A Travellerspoint blog

Entries about reef

Kids, kangaroos and corals

Ningaloo Reef – Exmouth, Cape Range NP

sunny 28 °C
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In Exmouth, we met quite a couple of interesting people and nice families traveling around Australia.
One morning, we were joined by eight-year old Cooper for our trip to the skate park before heading to the pool. He is traveling with his parents for a year doing the tour of Australia. To keep up with school, he is spending about 30 min per day studying and learning, mainly to keep up his maths. While this sounds like not too much, Freya (5) and Pearl’s (9) mom told me that they are not doing any home schooling at all, as the girls learn so much while traveling. She’s sure that both of them will have no trouble at all catching up with their friends once they’ll be back after their year of traveling. And after all, they had done long trips like that already in the past…
Coming from Germany with its strict enforcement of all kids going to school, this is very, very different. In Germany parents are not only risking fines, but eventually jail if their kids don’t go to school. Whereas in Australia the government might cut subsidies / pensions for parents not sending their kids to school – but anyone who is not receiving any money from the government, there is no risk. And I fully agree, that kids do learn a lot when traveling and that at least in the first years of school probably an hour of home schooling a day is largely sufficient to keep up to date in line with the curriculum.
After another relaxed day and evening of editing pictures, eventually we decided to leave Exmouth to explore the Ningaloo Reef and the Cape Range National Park. We were shocked to realize that the local supermarket was closed – as it was Sunday, but headed off anyhow hoping that our remaining supplies would be enough such that we could stay for at least two nights.
As we headed from Exmouth to Cape Range National Park, we stopped at the first landmark along the way, the Vlaming Head lighthouse. From there we already got the first impression of the peninsula with its fringing reef close to the shoreline.

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After a quick stop in the dunes, we explored the displays in the information center. That’s also where we finally saw our first kangaroos. Specifically, Max was excited about them and kept watching out along the road to see more of them.

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But despite the excitement about the kangaroos, our key reason for coming to the Western Cape was the Ningaloo Reef. We headed to Turquoise Bay for snorkeling. Despite the fairly low visibility due to the heavy wind and subsequent sand in the water, we saw really nice corals and lots of fish. But not only the snorkeling was nice – it’s for a good reason that Turquoise Bay usually features as one of the tow three beaches in Australia.

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Eventually we had to head off in search of a place to stay for the night. Given the excellent reviews on our WikiCamps app, we chose Osprey Bay. What a great choice: we ended up coincidentally next to Max’ friend Cooper and his family and as such Max was happy and busy without Sam or me having to get inventive - excellent.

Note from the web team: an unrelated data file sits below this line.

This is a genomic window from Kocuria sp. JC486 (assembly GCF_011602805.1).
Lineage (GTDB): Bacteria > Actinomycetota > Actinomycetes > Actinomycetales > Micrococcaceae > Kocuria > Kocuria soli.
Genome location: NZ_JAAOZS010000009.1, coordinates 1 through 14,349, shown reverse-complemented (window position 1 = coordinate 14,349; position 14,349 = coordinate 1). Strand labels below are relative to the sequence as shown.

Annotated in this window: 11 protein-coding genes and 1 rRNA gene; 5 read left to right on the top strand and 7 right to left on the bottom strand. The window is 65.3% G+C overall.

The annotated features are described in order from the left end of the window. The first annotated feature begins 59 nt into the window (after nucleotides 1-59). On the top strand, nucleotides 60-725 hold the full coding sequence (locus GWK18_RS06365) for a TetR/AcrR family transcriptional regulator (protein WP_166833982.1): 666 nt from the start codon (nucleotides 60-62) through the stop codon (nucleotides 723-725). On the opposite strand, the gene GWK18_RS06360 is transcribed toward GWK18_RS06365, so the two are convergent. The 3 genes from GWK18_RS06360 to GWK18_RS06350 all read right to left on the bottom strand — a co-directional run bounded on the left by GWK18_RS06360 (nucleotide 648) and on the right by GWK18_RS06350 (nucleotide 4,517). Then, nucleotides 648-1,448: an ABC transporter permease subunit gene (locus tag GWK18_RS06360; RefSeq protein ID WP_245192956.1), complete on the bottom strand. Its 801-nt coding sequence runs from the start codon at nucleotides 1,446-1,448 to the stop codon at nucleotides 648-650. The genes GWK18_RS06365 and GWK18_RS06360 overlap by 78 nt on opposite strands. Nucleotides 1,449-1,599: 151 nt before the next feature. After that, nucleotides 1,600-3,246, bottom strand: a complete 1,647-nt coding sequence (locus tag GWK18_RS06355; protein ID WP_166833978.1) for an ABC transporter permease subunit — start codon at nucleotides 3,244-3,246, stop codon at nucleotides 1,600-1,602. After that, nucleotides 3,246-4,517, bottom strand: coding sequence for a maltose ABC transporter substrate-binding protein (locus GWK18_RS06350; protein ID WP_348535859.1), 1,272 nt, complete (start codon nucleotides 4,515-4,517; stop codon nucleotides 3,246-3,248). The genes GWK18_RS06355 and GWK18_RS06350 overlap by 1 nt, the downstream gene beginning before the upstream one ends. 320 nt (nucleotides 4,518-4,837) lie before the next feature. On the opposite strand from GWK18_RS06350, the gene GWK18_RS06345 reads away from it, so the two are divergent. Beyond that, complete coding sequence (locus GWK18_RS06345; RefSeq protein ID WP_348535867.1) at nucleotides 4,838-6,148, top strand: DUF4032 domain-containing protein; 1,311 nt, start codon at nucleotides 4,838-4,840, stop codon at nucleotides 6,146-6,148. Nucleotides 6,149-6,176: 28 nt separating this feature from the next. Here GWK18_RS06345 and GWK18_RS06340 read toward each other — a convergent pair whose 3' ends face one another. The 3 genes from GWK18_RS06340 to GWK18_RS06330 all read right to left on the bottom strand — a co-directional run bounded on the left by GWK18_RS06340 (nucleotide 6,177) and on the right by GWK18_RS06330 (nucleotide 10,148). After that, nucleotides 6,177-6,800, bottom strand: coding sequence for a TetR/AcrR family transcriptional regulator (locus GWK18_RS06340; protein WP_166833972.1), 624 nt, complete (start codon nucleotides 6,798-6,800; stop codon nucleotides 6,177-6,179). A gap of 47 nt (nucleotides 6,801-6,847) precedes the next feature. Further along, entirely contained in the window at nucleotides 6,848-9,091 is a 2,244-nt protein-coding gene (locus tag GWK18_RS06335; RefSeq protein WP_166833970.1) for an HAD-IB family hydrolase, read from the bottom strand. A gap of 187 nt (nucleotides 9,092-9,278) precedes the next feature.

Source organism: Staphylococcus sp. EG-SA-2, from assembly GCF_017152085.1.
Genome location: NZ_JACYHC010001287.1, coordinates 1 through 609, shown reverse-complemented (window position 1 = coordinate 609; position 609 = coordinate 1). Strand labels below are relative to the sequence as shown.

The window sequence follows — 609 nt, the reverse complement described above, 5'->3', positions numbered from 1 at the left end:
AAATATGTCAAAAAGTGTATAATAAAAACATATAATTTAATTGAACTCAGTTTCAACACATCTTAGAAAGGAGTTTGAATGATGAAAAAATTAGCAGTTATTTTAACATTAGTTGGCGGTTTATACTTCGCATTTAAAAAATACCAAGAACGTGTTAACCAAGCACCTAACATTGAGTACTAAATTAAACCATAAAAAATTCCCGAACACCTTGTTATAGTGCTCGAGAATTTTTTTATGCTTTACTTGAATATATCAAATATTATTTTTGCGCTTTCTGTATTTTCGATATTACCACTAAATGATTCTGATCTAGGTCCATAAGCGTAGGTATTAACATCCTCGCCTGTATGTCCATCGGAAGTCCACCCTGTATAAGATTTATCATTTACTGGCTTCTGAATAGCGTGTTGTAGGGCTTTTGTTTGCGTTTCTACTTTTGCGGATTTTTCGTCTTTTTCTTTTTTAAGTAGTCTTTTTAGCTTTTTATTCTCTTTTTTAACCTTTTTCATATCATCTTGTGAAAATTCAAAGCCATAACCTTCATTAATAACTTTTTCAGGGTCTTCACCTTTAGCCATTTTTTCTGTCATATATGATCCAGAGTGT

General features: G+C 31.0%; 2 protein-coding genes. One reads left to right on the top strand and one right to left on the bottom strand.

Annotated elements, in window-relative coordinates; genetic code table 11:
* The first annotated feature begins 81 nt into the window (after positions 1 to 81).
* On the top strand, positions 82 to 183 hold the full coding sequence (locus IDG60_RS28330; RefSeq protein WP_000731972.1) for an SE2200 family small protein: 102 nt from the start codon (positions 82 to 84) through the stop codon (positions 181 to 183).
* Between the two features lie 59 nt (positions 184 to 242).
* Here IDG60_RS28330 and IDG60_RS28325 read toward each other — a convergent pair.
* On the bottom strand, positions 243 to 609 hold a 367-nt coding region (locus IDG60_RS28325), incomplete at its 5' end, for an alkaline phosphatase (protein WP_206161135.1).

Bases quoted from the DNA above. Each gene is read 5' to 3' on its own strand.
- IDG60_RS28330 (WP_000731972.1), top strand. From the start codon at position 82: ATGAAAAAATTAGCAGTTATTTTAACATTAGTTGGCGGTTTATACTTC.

But we also had other friends visiting our camp: a legless lizard wound its way to our spot. He was very welcome - much more than a King Brown or other venomous snake would have been.

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The next morning, we could not resist to go snorkeling in Turquoise Bay once more. This time we went to the drift area. It was a pretty cool snorkel getting into the water and letting us drift along the beach for a couple of hundred meters. The corals were simply spectacular.

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After so much activity in the relatively cool water, we went for a hike at Yardie Creek. Fortunately, the flies there were just sitting on our cloths vs. bothering us. Otherwise the hike would not have been as much fun.

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After the heat of Yardie Creek, we were happy to be back at home at Osprey Bay to take a refreshing bath in the sea. And we realized that not only we were hot - the kangaroos were also seeking shelter in the shade of the toilet building.

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But best of all was our afternoon snorkel in Osprey Bay. We started from the beach just below our campsite. From there we discovered a sleeping turtle underneath a small ledge, watched a white moray eel wind itself along the edge of the reef and saw more diverse and colorful fish than in most snorkeling trips we had done so far.

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Obviously, we wanted to repeat this excellent snorkeling trip once more before leaving Osprey Bay the next day. But our morning snorkel was more than disappointing. In fact, with the big waves and wind, it was quite exhausting. In return we at least got to see a turtle swimming in the water, but that was about it. At least, this helped to feel less regrets about having to leave. After all, we had run down our supplies so far that we simply had to go shopping to stock up.
After another stop in the windswept dunes, we headed directly into Exmouth. Lunch, shopping and off we went to relax at our already well known caravan park with its nice pool and the emus.

Posted by dreiumdiewelt 23:11 Archived in Australia Tagged fish national creek dune kangaroo reef snorkel coral turtle moray Comments (0)

‘Blowember’ – a good time to meet other traveling families

Coral Bay

sunny 34 °C
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After a couple of days in and around Exmouth, it was time to explore the southern part of the world heritage region of Ningaloo Reef. We drove to Coral Bay, a tiny town nestled next to a fabulous beach with a coral reef that is very close to the shore.